MOHS & Skin Cancer Surgery
Treatment for Skin Cancer
Treatment for skin cancer varies according to the location, extent, and aggressiveness of the cancer and the patient’s general health. In most cases, Dr. Abrams will take a biopsy of the abnormal tissue. The tissue is sent to a laboratory and examined under a microscope by a dermatopathologist to determine whether it is malignant or benign.
Malignant tumors require more treatment such as curettage, surgical excision, cryosurgery, MOHS microscopically controlled surgery, topical chemotherapy, laser surgery or radiation therapy.
Electrodesiccation and Curettage involve scraping away the malignant tissue with a sharp surgical instrument called a curette. An electrosurgical unit may then be used to stop bleeding and remove a zone of normal tissue.
Surgical excision involves cutting into the skin, removing the growth, and then closing the wound with stitches.
Biopsy means to remove a small piece of the skin for examination under the microscope and diagnosis.
Cryosurgery involves the use of a machine that sprays liquid nitrogen directly onto the skin, or contacts the skin with an instrument, which freezes the cancerous tissue. Freezing can destroy cancer cells, and wound healing will occur with minimal scarring.
Mohs surgery is a way of removing a tumor where each bit of tissue is examined under the microscope to determine the site and extent of malignant cells before more tissue is removed. While the procedure is time consuming, it yields a very high cure rate and is indicated for recurrent tumors and tumors located in areas of high risk for recurrence, such as on and around the nose.
Topical chemotherapy involves the application of a chemical, 5-fluorouracil, which destroys precancerous growths and sometimes cancerous tissue.
Radiation therapy can also destroy cancerous tissue and is useful in certain types of skin cancer, as well as in selected individuals for whom surgery is not possible.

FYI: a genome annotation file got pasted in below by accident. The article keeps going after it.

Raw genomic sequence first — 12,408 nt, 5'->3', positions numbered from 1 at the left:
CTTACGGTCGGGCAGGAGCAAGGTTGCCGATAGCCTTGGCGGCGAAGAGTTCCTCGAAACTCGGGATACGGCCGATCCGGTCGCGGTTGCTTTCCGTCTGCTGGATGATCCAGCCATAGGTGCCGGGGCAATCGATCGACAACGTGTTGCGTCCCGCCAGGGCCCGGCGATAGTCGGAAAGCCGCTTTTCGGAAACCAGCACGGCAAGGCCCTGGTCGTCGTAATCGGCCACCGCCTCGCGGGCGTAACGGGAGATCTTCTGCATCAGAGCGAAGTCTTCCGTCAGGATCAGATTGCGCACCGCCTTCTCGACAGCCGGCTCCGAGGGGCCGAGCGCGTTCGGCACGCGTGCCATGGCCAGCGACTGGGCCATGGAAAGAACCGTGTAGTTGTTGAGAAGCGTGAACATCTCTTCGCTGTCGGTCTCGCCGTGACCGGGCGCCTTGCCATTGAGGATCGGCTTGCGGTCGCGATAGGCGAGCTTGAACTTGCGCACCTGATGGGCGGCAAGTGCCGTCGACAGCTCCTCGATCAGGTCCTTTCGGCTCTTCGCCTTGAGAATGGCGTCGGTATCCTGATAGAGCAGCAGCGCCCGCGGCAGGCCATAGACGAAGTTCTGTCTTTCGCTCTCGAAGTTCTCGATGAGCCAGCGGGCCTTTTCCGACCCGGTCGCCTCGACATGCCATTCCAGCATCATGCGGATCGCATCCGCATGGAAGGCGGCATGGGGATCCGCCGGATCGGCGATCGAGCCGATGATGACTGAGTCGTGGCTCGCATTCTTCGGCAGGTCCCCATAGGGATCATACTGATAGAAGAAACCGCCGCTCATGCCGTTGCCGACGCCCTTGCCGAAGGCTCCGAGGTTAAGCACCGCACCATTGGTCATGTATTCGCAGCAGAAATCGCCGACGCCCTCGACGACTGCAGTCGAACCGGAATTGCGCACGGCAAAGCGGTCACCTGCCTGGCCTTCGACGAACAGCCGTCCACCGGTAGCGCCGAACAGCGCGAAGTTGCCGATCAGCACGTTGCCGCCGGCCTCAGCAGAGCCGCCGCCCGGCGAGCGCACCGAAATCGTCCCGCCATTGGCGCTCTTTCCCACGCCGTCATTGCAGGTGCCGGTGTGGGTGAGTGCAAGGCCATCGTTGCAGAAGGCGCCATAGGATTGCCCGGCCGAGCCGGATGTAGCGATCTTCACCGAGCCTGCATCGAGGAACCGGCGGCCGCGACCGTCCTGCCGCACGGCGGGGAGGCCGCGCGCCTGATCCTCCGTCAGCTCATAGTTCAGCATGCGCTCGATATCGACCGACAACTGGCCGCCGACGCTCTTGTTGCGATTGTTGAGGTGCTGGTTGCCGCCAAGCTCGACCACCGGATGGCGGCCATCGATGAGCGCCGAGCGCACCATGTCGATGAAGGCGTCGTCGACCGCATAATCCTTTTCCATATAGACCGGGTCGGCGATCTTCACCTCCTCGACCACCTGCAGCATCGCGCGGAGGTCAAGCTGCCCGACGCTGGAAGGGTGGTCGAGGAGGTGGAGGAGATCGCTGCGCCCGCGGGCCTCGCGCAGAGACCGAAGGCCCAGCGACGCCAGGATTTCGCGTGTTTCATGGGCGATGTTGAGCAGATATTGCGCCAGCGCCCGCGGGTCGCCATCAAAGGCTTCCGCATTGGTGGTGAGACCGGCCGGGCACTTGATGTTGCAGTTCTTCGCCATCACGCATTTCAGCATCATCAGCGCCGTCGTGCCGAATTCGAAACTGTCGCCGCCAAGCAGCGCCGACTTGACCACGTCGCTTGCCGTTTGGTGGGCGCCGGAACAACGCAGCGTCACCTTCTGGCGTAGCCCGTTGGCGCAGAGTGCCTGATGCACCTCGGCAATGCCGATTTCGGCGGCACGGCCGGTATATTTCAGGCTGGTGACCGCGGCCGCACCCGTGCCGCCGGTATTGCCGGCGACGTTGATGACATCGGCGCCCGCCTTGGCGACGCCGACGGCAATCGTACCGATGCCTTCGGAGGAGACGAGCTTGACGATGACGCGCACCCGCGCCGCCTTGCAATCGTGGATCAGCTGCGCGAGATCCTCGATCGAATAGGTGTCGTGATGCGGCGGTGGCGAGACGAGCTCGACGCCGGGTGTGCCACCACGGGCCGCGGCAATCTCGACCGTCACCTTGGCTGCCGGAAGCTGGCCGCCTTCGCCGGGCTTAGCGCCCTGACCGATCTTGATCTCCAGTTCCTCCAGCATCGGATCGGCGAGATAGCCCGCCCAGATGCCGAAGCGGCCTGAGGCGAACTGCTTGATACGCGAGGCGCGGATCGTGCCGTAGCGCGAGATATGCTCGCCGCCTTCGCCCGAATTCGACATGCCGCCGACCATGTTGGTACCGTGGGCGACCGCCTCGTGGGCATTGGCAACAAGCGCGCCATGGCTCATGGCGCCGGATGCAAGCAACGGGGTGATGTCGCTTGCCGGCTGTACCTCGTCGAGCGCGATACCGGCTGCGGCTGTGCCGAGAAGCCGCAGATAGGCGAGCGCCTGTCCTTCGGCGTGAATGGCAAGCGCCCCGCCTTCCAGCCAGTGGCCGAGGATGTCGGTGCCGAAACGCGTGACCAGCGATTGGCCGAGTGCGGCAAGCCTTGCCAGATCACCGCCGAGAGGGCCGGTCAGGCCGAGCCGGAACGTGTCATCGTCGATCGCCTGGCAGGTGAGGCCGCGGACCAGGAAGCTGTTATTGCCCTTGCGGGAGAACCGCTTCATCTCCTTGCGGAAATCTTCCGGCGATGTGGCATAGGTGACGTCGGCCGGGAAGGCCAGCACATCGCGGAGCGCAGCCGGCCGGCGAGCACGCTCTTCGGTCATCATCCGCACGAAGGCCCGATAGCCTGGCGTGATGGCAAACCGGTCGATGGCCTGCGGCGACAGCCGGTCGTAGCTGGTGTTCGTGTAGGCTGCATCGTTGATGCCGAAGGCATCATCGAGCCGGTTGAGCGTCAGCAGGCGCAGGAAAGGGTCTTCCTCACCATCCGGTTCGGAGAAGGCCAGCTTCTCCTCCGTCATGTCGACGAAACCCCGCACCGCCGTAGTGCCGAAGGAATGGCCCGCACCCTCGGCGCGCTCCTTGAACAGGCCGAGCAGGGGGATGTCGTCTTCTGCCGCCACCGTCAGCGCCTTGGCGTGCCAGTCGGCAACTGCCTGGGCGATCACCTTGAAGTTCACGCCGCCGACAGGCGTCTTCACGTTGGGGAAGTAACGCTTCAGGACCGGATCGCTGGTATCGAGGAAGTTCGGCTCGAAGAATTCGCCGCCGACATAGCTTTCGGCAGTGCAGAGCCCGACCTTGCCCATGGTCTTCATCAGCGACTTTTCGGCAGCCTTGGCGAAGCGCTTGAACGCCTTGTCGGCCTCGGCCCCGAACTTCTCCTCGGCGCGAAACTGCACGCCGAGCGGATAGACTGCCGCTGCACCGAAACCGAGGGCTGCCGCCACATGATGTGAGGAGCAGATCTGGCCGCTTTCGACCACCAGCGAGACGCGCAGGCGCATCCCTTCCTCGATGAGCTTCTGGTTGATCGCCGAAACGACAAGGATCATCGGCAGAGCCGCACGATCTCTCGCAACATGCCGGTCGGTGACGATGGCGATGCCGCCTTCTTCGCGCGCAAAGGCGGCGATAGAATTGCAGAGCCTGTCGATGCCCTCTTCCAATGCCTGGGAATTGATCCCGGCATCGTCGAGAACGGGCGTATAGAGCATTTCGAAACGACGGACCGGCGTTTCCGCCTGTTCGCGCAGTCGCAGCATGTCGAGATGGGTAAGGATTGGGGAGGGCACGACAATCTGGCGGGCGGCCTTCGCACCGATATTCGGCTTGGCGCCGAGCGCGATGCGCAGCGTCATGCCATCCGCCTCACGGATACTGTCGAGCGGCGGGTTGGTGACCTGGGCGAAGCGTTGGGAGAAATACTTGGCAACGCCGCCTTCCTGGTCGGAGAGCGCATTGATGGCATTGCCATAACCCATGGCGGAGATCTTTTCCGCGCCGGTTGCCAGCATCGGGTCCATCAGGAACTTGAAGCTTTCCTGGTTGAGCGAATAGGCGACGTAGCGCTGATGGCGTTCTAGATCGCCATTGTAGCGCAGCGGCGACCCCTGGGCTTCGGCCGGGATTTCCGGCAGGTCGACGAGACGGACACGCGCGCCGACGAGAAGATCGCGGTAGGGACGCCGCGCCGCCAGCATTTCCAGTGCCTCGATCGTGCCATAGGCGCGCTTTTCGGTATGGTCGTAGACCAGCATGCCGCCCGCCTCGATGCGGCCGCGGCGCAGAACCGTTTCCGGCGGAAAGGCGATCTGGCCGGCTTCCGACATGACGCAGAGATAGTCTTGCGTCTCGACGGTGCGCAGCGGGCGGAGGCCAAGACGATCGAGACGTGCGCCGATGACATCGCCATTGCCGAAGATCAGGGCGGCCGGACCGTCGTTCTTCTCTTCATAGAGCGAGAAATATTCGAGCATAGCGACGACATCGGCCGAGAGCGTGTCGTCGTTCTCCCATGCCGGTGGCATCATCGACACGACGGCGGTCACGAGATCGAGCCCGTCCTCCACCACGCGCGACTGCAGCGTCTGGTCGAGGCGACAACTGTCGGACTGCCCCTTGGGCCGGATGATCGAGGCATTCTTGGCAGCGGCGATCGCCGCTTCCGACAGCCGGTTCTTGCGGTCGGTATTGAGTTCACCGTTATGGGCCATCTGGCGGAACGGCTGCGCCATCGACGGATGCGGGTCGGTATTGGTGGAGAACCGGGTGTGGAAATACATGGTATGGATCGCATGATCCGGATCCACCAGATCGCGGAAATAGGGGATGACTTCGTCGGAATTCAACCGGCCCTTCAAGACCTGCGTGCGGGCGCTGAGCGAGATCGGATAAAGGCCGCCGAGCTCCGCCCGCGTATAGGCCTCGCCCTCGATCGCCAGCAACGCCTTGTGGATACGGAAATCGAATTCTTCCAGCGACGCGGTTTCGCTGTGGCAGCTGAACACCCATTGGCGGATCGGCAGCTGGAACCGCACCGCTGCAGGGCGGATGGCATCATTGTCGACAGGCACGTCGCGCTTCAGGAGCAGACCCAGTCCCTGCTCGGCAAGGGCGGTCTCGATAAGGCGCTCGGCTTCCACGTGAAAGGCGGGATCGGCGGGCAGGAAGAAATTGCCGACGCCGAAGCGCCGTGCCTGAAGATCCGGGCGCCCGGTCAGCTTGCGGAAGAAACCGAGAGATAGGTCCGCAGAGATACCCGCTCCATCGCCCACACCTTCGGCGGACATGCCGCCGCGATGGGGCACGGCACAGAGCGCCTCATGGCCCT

This unique form of surgery was developed over 50 years ago by Dr. Frederick Mohs, a professor of surgery at the University of Wisconsin. Since that time, the technique has been refined and advanced so that today it is offered by certified Dermatological Surgeons throughout the country.
Mohs surgery is performed by a team specially trained in this technique. The team includes a Mohs certified physician, surgical assistants, and a technician who is responsible for preparing the tissue for microscopic examination. Although Mohs surgery has a 99.8% cure rate, it is important to note that some tumors may recur even after Mohs surgery has been carefully performed.
Mohs Surgery Facts
The surgery is done in office. A local anesthesia is given into the area after which a thin layer of skin at the tumor site is then removed. This layer is marked, frozen and stained, so that it can be examined by Dr. Abrams under microscope. These steps will be repeated until the entire tumor is removed. Depending on the extent of the tumor, there may be several stages (layers) of surgery.
Since we cannot determine in advance how many stages you will require, you should plan to spend no less than 1 hour but potentially up to 6 hours at our office. The majority of patients are released within 3 to 4 hours.
Advantages of Mohs Surgery
The major advantage of this technique is that we only have to remove the cancerous tissue sacrificing little of the surrounding healthy skin. This is particularly important if the cancer is close to vital structures such as the nose, eyes, or ears. Of course any surgical procedure may leave a scar but by preserving the maximum amount of healthy skin, we hope to allow the best cosmetic result. In addition, by viewing the tissue under the microscope at the time of surgery, we can be more confident that the skin cancer has been removed.
Since we cannot know ahead of time the extent of the tumor, it is difficult to discuss the repair of the skin until the surgery is completed. Once the tumor has been completely removed, and we know the size and shape of the defect, we will discuss with you the best options for repair. Repairs are usually performed the day following surgery to avoid complications and prevent infections. For complicated extensive repairs, we may recommend a consultation with an approved plastic surgeon.